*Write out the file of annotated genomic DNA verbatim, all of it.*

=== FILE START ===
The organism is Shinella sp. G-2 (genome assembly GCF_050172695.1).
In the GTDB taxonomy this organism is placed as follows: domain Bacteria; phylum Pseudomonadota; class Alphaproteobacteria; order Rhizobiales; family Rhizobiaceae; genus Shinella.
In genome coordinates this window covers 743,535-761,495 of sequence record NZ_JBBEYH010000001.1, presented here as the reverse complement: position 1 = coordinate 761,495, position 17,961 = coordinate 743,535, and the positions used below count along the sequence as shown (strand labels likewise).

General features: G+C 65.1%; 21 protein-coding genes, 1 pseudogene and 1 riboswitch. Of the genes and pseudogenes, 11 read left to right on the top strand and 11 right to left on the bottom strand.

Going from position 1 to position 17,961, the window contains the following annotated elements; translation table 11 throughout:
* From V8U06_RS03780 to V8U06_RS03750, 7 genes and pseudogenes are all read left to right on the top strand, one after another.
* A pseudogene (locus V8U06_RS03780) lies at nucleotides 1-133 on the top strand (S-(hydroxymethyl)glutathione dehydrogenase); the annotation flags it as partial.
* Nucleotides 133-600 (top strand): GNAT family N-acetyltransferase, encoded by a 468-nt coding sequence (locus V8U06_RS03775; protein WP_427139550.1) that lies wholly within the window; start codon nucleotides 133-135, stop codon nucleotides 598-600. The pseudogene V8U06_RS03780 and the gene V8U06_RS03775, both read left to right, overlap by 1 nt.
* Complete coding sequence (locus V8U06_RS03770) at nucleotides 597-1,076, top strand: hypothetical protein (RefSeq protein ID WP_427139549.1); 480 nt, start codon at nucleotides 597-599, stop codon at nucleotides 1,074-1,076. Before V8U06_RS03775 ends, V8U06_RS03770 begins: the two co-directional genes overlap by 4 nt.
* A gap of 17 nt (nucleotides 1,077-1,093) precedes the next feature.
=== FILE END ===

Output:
The organism is Shinella sp. G-2 (genome assembly GCF_050172695.1).
In the GTDB taxonomy this organism is placed as follows: domain Bacteria; phylum Pseudomonadota; class Alphaproteobacteria; order Rhizobiales; family Rhizobiaceae; genus Shinella.
In genome coordinates this window covers 743,535-761,495 of sequence record NZ_JBBEYH010000001.1, presented here as the reverse complement: position 1 = coordinate 761,495, position 17,961 = coordinate 743,535, and the positions used below count along the sequence as shown (strand labels likewise).

General features: G+C 65.1%; 21 protein-coding genes, 1 pseudogene and 1 riboswitch. Of the genes and pseudogenes, 11 read left to right on the top strand and 11 right to left on the bottom strand.

Going from position 1 to position 17,961, the window contains the following annotated elements; translation table 11 throughout:
* From V8U06_RS03780 to V8U06_RS03750, 7 genes and pseudogenes are all read left to right on the top strand, one after another.
* A pseudogene (locus V8U06_RS03780) lies at nucleotides 1-133 on the top strand (S-(hydroxymethyl)glutathione dehydrogenase); the annotation flags it as partial.
* Nucleotides 133-600 (top strand): GNAT family N-acetyltransferase, encoded by a 468-nt coding sequence (locus V8U06_RS03775; protein WP_427139550.1) that lies wholly within the window; start codon nucleotides 133-135, stop codon nucleotides 598-600. The pseudogene V8U06_RS03780 and the gene V8U06_RS03775, both read left to right, overlap by 1 nt.
* Complete coding sequence (locus V8U06_RS03770) at nucleotides 597-1,076, top strand: hypothetical protein (RefSeq protein ID WP_427139549.1); 480 nt, start codon at nucleotides 597-599, stop codon at nucleotides 1,074-1,076. Before V8U06_RS03775 ends, V8U06_RS03770 begins: the two co-directional genes overlap by 4 nt.
* A gap of 17 nt (nucleotides 1,077-1,093) precedes the next feature.